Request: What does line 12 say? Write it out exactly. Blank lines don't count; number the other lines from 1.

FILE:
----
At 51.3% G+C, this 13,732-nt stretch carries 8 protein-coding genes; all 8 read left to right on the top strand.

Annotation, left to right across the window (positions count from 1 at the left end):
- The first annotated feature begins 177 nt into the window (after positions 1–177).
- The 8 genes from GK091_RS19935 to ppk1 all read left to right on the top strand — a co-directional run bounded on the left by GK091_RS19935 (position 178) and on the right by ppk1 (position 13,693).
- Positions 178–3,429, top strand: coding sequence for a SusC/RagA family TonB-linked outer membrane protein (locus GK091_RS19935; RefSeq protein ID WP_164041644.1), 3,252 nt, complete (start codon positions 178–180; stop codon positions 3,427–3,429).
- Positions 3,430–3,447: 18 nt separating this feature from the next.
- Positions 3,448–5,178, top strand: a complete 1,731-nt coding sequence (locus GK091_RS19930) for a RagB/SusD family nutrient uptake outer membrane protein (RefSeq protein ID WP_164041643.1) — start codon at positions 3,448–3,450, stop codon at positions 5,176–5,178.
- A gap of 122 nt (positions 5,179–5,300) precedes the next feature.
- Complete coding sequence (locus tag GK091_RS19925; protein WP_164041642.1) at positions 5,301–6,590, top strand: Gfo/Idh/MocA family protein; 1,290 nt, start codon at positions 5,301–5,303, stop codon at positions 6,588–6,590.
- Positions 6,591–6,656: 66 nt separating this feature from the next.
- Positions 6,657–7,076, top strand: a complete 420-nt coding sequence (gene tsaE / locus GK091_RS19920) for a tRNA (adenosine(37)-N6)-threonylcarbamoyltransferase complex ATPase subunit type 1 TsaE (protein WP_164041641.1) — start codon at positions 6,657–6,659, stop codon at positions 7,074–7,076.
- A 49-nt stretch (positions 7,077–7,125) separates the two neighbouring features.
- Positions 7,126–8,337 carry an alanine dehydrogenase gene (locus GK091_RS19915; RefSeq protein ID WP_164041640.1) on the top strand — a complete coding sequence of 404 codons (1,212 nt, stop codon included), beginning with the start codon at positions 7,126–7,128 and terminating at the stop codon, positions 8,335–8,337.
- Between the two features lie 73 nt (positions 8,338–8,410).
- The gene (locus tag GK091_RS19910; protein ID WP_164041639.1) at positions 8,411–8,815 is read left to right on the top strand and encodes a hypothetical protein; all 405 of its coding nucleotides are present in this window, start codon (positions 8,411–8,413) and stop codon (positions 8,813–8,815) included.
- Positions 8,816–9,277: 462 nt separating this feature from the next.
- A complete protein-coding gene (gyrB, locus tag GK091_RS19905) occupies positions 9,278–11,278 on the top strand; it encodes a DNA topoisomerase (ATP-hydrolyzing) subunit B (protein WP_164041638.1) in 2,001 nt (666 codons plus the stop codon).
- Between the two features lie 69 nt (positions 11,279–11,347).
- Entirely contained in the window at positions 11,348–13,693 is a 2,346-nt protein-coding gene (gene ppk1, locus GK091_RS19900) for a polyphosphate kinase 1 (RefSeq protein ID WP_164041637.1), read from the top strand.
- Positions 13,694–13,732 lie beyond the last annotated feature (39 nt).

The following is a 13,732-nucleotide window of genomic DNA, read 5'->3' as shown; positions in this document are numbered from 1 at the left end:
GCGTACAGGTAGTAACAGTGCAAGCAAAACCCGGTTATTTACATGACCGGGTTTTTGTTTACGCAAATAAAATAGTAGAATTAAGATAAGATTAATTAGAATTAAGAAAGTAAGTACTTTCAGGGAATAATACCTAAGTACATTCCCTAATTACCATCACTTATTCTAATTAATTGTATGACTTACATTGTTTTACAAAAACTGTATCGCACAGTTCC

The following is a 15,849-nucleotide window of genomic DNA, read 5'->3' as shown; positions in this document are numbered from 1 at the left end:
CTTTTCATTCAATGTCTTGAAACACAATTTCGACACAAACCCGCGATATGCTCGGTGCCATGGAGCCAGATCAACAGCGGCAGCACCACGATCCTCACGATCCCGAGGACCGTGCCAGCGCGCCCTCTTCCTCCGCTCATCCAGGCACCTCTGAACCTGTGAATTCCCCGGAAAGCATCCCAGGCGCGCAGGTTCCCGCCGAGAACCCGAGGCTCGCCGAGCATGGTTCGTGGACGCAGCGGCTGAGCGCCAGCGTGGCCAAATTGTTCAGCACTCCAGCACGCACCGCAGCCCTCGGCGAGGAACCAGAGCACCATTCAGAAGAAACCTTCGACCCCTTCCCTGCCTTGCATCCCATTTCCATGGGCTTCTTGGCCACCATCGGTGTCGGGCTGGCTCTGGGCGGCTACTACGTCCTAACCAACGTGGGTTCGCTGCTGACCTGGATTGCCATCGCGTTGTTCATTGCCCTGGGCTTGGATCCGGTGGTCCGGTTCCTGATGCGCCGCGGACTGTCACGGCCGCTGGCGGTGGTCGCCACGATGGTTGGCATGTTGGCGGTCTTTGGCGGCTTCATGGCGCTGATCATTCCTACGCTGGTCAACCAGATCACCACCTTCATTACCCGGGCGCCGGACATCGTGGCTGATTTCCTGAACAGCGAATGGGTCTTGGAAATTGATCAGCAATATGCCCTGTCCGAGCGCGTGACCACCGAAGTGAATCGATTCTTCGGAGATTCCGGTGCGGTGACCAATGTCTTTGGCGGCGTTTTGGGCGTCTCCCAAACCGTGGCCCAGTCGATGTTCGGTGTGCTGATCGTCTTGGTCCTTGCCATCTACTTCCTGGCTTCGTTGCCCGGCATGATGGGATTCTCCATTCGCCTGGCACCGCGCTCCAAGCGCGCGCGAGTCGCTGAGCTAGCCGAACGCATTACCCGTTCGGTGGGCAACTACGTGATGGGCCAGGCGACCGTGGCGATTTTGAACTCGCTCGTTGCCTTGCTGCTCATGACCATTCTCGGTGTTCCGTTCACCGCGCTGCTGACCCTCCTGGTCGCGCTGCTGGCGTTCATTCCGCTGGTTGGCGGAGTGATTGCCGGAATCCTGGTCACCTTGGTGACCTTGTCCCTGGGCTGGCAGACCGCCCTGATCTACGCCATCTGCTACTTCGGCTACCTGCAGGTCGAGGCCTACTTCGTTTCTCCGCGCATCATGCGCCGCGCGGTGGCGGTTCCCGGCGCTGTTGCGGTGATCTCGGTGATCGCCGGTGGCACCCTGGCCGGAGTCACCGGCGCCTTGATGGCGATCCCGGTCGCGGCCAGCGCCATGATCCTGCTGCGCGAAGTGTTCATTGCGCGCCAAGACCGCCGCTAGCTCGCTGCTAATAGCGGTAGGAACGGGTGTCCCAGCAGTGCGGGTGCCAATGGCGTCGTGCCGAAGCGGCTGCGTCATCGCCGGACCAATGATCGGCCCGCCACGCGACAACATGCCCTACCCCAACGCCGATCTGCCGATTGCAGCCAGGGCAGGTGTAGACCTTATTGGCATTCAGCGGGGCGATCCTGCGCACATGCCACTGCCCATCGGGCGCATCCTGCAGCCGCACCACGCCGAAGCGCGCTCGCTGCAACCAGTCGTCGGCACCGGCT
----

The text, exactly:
- A 49-nt stretch (positions 7,077–7,125) separates the two neighbouring features.